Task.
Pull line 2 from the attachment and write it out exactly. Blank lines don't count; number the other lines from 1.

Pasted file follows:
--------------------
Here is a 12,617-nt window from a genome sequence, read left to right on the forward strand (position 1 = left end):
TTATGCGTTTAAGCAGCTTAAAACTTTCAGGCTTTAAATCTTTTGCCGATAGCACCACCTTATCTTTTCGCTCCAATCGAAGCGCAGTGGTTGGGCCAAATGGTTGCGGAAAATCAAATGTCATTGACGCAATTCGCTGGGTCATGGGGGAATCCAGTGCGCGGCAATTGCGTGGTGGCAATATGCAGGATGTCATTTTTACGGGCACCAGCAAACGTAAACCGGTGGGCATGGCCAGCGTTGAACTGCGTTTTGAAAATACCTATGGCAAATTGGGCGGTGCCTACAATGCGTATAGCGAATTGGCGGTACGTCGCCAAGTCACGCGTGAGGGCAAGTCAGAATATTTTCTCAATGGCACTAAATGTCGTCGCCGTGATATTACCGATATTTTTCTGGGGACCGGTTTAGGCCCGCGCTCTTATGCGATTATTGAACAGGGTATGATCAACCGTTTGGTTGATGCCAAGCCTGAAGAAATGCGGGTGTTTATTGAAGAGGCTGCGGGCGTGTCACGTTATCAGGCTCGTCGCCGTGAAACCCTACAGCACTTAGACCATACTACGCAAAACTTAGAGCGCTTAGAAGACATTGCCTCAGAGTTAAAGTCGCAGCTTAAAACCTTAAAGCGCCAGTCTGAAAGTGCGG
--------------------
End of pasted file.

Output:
TTATGCGTTTAAGCAGCTTAAAACTTTCAGGCTTTAAATCTTTTGCCGATAGCACCACCTTATCTTTTCGCTCCAATCGAAGCGCAGTGGTTGGGCCAAATGGTTGCGGAAAATCAAATGTCATTGACGCAATTCGCTGGGTCATGGGGGAATCCAGTGCGCGGCAATTGCGTGGTGGCAATATGCAGGATGTCATTTTTACGGGCACCAGCAAACGTAAACCGGTGGGCATGGCCAGCGTTGAACTGCGTTTTGAAAATACCTATGGCAAATTGGGCGGTGCCTACAATGCGTATAGCGAATTGGCGGTACGTCGCCAAGTCACGCGTGAGGGCAAGTCAGAATATTTTCTCAATGGCACTAAATGTCGTCGCCGTGATATTACCGATATTTTTCTGGGGACCGGTTTAGGCCCGCGCTCTTATGCGATTATTGAACAGGGTATGATCAACCGTTTGGTTGATGCCAAGCCTGAAGAAATGCGGGTGTTTATTGAAGAGGCTGCGGGCGTGTCACGTTATCAGGCTCGTCGCCGTGAAACCCTACAGCACTTAGACCATACTACGCAAAACTTAGAGCGCTTAGAAGACATTGCCTCAGAGTTAAAGTCGCAGCTTAAAACCTTAAAGCGCCAGTCTGAAAGTGCGG